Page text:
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Los Angeles Wave

Thursday August 15, 2013

BOTTOM LINE - Fighting The Fight For Tenants' Rights

Coalition for Economic Survival launches largest tenant-organizing campaign ever.

By Betty Pleasant, Contributing Editor

The current uptick in the Southern California economy is wreaking havoc among low-income and elderly inhabitants of rental properties throughout the region, causing the Coalition for Economic Survival to launch its largest tenant-organizing campaign in its 40-year history.

CES' campaign to ensure tenants' rights to affordable, habitable, safe housing, free of landlord/management harassment, began in July and has already spread to neighborhoods in East Adams, West Adams, Pico Union, University Park, Koreatown and Studio City. And it all has to do with money: the landlords' refusal to spend money on keeping their rental properties in decent condition, their targeting of elderly long-time tenants for removal so their units can be rented at much higher rates to younger people, and their resurrection of that old bugaboo of converting apartments into condominiums and forcing tenants to either purchase their rentals or move out.

"A lot of this mistreatment of tenants is going on because the county is closing 21 of its 26 courthouses," said Larry Gross, executive director of CES. "That leaves only five courthouses throughout the whole county in which tenants can defend themselves and landlords know their tenants won't be able to make it to these far-flung places to fight their evictions."

Low-income tenants in rent-controlled and HUD-subsidized housing are especially vulnerable to the pressure to vacate being exerted by their landlords. "We have the largest number of at-risk HUD subsidized affordable housing in the country that's being threatened by landlords who are trying to get out of the program and terminate their HUD subsidy," Gross said.

Then there is the issue of longevity. Elderly tenants pay the lowest rents.

"They have a bullseye target on their backs and are given illegal eviction notices which, given the sparcity of tenants' courts, they are unable to fight," Gross said.

As an example, he related the situation in which a 73-year-old mother was being evicted from her apartment because of some kind of unpaid $23 bill. One of Gross' CES staffers interceded.

The owner of the woman's apartment building admitted he was using the "unpaid $23 bill" as a means to evict her so he could get more money for her apartment. After all, she had lived there for 40 years and was only paying $259 a month in rent. The landlord felt she was robbing him every month.

Gross said that when landlords are not concocting financial schemes to get the elderly out of their properties (such as the illegal attempt last year by Jones and Jones Management Co. to force tenants of their numerous buildings to pay their rent only online — knowing full well that elderly people can't do that), they try to "jackhammer" them out.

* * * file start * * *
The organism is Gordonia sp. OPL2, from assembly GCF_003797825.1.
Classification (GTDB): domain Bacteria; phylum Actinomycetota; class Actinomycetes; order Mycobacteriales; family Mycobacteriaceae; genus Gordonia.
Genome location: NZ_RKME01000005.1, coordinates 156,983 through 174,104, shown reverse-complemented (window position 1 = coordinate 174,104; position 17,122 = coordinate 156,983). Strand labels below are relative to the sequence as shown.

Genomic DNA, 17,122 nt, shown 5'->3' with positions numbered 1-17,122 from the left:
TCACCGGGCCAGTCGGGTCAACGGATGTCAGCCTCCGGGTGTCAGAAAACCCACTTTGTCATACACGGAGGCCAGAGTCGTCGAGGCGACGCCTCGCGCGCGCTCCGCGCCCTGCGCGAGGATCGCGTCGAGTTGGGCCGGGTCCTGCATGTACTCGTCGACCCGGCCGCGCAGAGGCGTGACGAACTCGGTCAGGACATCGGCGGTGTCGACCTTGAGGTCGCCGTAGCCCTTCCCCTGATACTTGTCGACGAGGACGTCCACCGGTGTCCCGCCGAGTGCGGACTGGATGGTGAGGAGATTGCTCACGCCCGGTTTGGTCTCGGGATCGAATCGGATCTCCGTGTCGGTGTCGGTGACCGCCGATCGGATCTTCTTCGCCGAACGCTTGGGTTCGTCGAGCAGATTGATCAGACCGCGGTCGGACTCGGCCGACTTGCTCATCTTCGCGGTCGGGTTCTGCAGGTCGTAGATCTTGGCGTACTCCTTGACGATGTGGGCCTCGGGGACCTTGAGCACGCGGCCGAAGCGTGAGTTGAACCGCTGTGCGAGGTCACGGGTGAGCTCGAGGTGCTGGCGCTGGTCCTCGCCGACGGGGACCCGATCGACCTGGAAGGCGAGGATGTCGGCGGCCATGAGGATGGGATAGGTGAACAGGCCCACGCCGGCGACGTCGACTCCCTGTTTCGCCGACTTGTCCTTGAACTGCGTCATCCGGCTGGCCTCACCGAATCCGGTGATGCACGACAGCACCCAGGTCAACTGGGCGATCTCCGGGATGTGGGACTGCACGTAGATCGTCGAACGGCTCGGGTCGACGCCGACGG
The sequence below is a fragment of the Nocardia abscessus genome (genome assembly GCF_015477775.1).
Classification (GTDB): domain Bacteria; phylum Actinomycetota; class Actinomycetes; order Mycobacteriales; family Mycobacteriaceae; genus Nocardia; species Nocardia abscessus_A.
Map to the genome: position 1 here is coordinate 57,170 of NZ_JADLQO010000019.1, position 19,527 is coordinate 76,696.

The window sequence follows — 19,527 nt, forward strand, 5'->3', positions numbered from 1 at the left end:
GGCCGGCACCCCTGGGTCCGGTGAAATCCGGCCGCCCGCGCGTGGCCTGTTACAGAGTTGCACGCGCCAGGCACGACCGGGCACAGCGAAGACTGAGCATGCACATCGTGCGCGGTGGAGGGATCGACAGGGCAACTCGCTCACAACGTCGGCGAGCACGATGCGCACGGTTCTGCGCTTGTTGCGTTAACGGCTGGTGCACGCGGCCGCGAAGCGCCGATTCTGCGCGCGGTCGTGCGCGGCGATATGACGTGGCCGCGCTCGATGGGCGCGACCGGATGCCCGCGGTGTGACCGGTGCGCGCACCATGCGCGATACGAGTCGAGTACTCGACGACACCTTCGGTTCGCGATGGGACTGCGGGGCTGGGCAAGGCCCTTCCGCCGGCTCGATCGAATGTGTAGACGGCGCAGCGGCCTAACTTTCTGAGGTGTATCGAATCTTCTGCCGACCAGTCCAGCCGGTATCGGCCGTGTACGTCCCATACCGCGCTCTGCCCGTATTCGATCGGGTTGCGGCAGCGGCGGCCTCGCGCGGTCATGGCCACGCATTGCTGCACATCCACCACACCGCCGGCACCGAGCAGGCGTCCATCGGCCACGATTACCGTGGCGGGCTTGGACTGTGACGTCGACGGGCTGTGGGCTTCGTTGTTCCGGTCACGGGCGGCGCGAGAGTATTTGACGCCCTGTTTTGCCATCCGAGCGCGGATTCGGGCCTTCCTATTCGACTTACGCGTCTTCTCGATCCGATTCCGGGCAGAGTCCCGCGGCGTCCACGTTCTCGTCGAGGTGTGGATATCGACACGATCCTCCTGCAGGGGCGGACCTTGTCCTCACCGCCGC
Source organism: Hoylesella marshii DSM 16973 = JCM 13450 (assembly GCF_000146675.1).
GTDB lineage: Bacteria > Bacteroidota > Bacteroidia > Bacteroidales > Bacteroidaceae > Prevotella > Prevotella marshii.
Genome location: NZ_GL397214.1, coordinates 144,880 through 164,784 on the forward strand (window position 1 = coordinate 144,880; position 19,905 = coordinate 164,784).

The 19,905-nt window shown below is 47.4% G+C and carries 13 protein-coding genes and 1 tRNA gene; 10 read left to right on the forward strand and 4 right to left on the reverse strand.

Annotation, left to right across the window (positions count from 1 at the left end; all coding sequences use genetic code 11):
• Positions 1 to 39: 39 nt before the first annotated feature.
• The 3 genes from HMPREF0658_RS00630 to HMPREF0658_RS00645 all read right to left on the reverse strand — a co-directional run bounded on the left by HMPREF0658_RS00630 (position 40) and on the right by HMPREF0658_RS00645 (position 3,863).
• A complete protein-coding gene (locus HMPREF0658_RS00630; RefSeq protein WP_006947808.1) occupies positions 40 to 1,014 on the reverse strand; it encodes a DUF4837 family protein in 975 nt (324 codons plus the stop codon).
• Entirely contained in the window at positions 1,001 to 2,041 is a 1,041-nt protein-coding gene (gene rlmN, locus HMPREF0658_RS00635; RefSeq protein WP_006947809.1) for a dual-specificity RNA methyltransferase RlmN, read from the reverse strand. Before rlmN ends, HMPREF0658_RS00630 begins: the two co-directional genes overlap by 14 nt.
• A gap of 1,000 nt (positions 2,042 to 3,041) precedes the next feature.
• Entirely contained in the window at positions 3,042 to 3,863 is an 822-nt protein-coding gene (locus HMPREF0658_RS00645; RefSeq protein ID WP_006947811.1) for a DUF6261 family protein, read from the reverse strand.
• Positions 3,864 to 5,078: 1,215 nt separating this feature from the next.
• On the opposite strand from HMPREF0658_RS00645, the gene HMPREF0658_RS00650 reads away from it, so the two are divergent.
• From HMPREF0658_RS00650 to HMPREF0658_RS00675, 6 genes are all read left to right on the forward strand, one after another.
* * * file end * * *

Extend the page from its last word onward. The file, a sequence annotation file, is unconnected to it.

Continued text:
"They threaten them, harass them, and scare them," Gross said. "They'd do anything to jack up their rents, if you let them."

Just the other day tenants in South L.A.'s East Adams area had to organize and confront their management company about its on-site manager's harassment, intimidation and aggressive behavior toward the residents. He is a lot nicer now.

Back at the turn of the 21st century, the conversion of rented apartments into purchased condominiums — condos, for short — was all the rage in Los Angeles until the Great Recession hit around 2007-08. An apartment complex in Studio City is bringing them back and the owners of same are reportedly proposing that lease holders of 1,900-square-foot, two-bedroom apartments buy those apartments cum condos for a million dollars.

I vividly recall that during the era of condo madness, low- and middle-income renters had to organize and fight like crazy to retain their rentals rather than be forced out of them because they were being converted to condos, which they could not afford.

I am certain CES was in the forefront of those fights, since fighting is what CES does.

"We fight to attain victories; we fight to protect the victories we've won and we fight to expand those protections to meet new challenges to tenants that arise," Gross said. "I have a paid staff of less than 10 organizers, but CES has more than 5,000 members, so our strength is in our numbers."

It should be noted that CES was instrumental in forcing the Los Angeles County Sheriff's Department to cease its pattern of harassment against Black and Latino Section 8 tenants in Lancaster and Palmdale. CES had been reporting, protesting and complaining about the Sheriff's Department's mistreatment of minorities in those Antelope Valley cities for years. And Gross even engaged Lancaster Mayor Rex Parris in a televised debate on the issue last year that seemed to have gotten everyone's attention — everyone including the U.S. Department of Justice, the Department of Housing and Urban Development and the NAACP.

But Gross and his gang of 5,000 cannot afford to rest on their laurels; they must behave like USC Trojans and "fight on" and organize and educate and demonstrate.

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